Stop for a minute and give credit where credit is due. Think about that achievement. For 240 years we have pledged allegiance to a flag and nation that stood, in principle, for all people being created equal, but fell way short for so long when it came to African Americans and women in particular, but countless others, too, along the way.
Hillary Clinton had baggage, to be sure, from her propensity for secrecy, her private server, questions about the Clinton Foundation conflicts and her inability to inspire enough young voters, white voters, minority voters, working class voters and others to put her over the top in the Electoral College.
But I supported her completely. There was no moral equivalency between her and Trump--not even close. He embodied, by his own words in the campaign, a toxic mix of sexist, racist, anti-immigrant, anti-Muslim, homophobic, authoritarian, tribal and mean-spirited values that, to my mind, shred our Constitution, degrade our reputation and embarrass our republic. But half of America seems ok with that, which is deeply troubling.
Clinton blazed an incredibly difficult trail. She won more than 61 million votes--hammering yet another glass ceiling since the 18 million cracks she put in the same ceiling in 2008 in her failed primary run against then Sen. Obama.
Eight years ago, she lost, suffered, healed, got back in the game and then joined his team. Now it's our turn.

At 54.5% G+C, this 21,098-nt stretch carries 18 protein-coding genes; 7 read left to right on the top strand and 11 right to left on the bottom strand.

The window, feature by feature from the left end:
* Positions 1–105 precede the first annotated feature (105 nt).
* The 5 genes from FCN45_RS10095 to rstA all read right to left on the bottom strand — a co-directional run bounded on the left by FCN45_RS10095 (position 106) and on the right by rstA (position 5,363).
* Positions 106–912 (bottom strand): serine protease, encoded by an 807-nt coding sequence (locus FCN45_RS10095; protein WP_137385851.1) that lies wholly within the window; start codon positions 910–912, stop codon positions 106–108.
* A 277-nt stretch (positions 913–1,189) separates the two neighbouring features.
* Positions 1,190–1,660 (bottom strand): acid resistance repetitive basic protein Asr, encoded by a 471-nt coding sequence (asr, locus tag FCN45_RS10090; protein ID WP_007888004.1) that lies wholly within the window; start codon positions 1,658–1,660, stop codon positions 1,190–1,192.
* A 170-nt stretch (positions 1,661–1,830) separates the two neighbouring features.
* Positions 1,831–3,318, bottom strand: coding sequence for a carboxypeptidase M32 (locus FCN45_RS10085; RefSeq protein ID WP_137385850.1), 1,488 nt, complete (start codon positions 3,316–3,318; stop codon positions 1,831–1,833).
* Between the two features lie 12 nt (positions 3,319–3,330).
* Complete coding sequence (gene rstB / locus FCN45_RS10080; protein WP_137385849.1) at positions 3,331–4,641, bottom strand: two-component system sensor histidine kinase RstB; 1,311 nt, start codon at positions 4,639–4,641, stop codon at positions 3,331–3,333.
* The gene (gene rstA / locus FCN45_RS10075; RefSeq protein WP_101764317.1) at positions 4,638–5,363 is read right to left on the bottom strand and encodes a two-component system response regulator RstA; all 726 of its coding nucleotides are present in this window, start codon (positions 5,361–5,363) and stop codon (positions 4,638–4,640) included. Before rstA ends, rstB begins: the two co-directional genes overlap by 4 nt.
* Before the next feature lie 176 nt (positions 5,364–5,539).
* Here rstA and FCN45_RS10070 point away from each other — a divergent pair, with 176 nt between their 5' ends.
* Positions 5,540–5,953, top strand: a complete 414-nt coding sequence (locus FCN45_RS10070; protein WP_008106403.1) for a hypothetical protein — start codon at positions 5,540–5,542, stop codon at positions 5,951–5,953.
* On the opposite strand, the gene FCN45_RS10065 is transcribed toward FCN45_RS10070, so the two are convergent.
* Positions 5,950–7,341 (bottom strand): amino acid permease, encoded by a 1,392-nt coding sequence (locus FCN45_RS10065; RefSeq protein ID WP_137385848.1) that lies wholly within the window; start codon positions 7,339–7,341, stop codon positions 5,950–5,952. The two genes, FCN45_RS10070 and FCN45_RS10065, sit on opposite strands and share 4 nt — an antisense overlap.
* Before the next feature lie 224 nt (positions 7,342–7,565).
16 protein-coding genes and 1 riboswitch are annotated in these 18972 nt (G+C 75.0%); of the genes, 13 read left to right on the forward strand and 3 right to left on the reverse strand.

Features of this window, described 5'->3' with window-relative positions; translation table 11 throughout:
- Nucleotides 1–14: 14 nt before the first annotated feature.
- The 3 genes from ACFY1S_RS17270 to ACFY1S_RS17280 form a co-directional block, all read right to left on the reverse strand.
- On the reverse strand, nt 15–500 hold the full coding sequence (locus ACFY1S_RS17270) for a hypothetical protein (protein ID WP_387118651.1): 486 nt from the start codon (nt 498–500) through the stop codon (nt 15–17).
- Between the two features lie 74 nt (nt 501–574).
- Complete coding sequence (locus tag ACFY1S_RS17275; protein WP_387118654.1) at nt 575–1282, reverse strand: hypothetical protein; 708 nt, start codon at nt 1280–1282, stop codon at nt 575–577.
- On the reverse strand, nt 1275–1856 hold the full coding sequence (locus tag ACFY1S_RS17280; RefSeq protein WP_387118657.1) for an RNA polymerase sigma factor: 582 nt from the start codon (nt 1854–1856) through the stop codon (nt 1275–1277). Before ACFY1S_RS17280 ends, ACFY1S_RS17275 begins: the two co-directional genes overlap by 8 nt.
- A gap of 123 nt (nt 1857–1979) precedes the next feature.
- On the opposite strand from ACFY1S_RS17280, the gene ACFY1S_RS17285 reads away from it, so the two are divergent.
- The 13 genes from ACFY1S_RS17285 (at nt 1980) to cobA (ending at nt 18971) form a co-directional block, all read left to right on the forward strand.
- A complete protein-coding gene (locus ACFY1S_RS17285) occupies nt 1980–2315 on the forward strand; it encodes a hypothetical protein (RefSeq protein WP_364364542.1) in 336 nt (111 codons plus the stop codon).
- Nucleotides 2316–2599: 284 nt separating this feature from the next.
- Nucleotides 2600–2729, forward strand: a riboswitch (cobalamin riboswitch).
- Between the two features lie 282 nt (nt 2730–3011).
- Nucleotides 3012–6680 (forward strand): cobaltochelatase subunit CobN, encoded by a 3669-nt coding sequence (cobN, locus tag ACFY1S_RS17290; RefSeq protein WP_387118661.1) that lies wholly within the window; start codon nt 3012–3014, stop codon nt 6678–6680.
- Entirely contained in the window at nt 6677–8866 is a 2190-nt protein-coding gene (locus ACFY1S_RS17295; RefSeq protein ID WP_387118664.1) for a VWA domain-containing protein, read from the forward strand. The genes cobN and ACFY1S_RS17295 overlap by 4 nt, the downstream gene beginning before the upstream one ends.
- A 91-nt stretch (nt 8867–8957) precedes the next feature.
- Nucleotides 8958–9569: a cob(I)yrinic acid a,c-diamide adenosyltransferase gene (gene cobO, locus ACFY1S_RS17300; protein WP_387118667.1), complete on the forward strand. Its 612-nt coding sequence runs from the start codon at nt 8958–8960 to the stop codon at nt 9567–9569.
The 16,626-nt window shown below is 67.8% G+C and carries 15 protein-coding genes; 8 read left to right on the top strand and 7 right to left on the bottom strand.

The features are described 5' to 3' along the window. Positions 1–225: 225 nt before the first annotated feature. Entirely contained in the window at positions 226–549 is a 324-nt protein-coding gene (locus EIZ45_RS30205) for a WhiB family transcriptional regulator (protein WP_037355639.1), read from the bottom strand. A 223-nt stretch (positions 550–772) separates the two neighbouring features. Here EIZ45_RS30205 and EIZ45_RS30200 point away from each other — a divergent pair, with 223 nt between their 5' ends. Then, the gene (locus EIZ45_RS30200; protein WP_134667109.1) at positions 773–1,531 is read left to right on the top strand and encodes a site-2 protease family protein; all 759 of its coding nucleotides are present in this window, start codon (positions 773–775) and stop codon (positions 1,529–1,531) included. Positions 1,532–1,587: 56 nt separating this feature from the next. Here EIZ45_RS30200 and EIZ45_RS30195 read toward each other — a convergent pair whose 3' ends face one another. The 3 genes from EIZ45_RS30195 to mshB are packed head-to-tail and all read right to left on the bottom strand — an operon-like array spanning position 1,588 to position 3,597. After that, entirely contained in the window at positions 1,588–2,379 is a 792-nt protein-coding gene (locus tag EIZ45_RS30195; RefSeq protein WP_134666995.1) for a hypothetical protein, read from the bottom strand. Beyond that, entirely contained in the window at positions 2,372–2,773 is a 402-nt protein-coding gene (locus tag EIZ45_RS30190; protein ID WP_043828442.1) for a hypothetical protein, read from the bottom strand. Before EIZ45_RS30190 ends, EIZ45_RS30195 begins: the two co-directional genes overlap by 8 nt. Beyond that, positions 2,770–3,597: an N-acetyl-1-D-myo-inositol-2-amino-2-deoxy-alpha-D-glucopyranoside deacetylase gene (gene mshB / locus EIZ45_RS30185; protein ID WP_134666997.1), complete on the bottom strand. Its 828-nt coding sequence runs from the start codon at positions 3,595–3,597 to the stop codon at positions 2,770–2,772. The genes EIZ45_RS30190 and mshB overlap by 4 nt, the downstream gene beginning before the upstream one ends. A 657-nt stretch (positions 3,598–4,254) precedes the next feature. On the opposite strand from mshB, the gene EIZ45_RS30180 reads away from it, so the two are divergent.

The losers of this election - all of us, old and young, men and women in both parties - should thank their lucky stars that she fought as long and hard as she did. She didn't just move the bar, she redefined it.
Millennials take it for granted that a woman can and will be president one day. Older Americans realize that the barrier isn't really shattered until it is gone and a woman is presiding in the Oval Office. That time will come, but we will have to wait awhile.
Perhaps no speech Clinton ever gave was as eloquent, heartfelt and poignant as her concession speech last Wednesday. Even Trump was gracious about its power.
For my mom, who was born the year women got the right to vote in 1920 and who died at 96 this year; for my wife, who is still leading the way and breaking barriers; for my daughters, who can do anything they want - and usually do, and for my friends and relatives who discount this line of thinking, I believe we owe Hillary Clinton big time.
While being lied about, denigrated and vilified, she kept going and broke through almost every record you can imagine for her gender--and the rest of us--except the final glass ceiling. She cleared a path for the next woman who is the most qualified candidate for president. History will remember her for that and many other things.
It's a shame, a heartbreak and a tragedy our country wasn't big enough and progressive enough or wise enough to elect her. We let her down, and so many others who picked the Donald seem to have voted against their own self-interest.
We Hillary supporters need to recommit to carry on that struggle now even harder for a nation that represents our best values, noblest principles and the dream of real justice for all our citizens -- and demonstrate that through our lives, our voices, our loyal opposition, our acts of community service and our generosity of spirit as we work toward a more perfect union, now and next time.
As Rev. Martin Luther King Jr. said long ago, "The arc of the moral universe is long, but it bends toward justice."
Storer H. Rowley is a former national editor and foreign correspondent for the Chicago Tribune. He lectures occasionally at Northwestern University on journalism and communication. These are his personal views.